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Book Reviews
Face: One Square Foot of Skin
By: Justine Bateman - Akashic Books, $27.95

Description: Face is a book of fictional vignettes that examines the fear and vestigial evolutionary habits that have caused humans to cultivate the imagined reality that older womens faces are unattractive, undesirable, and something to be fixed.

Writer/director/producer/actor Justine Bateman examines the aggressive ways that society reacts to the aging of womens faces.

Verdict: Ms. Bateman was always known to me as an Actor, from a quite wonderful acting family, and not someone who I would expect to have the time to sit and write a book, in all truth.

But here in the totally enthralling and wholly engrossing from start to finish Face: One Square Foot of Skin, her distinctive voice can be heard throughout, delving into the fascinating psychology of present-day fame.

Via a series of fictional vignettes (which, for the record, once you start reading you immediately start to create faces and bodies for of those speaking), Bateman takes this topic for discussion back to its roots, where, within the injured psyche of every human, lies the perpetual need for an upgrade as they travel through this world.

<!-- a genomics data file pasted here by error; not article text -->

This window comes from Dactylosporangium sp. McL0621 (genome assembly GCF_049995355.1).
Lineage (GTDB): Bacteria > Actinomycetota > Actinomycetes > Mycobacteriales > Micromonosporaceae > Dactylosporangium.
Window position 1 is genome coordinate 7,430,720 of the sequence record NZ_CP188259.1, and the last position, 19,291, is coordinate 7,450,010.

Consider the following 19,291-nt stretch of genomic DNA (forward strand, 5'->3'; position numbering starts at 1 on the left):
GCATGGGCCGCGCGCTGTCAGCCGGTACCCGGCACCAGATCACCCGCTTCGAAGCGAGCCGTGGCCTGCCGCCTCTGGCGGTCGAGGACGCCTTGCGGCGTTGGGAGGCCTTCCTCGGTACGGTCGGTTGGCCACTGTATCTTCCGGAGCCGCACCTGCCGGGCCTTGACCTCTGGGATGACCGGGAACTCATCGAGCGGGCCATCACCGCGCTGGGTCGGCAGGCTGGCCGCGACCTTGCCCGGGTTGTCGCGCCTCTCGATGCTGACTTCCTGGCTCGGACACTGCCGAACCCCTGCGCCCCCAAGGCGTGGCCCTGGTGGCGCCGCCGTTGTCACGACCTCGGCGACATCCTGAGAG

In this book, Bateman gives many a sobering viewpoint, taken from many a differing social media landscape, about how the need for overlook has to be brought forth about most decisions we undertake as life moves on.

Seemingly encouraging herself to go deeper at all times, to exhibit some fearlessness within her own self-examination, Bateman undertakes what can only be described as some brutally honest, often times assumingly cathartic acts of illumination for us, in an attempt to navigate the trials and tribulations of being a celebrity.

In closing summary, based on older face experiences of the author, Bateman, and those of dozens of women and men she interviewed, the book presents the reader with the many root causes for societys often negative attitudes toward womens older faces.

In doing so, Bateman rejects those ingrained assumptions about the necessity of fixing older womens faces, suggesting that we move on from judging someones worth based on the condition of her face.

Justine Bateman is a writer/director/producer/author with an impressive acting resume that includes Family Ties, Satisfaction, Arrested Development, and many more.

She has earned a Golden Globe nomination and two Emmy nominations. Bateman wrote and produced her directorial film short debut Five Minutes, which premiered at the 2017 Toronto Film Festival and was chosen by seven more festivals, including the 2018 Tribeca Film Festival.

Violet, Batemans directorial feature film debut of her own script, stars Olivia Munn, Luke Bracey, and Justin Theroux, and was an official selection at the 2021 SXSW Film Festival.

Her best-selling first book, Fame: The Hijacking of Reality, explores societys need for its presence, and was published in 2018 by Akashic.

Official Book Purchase Link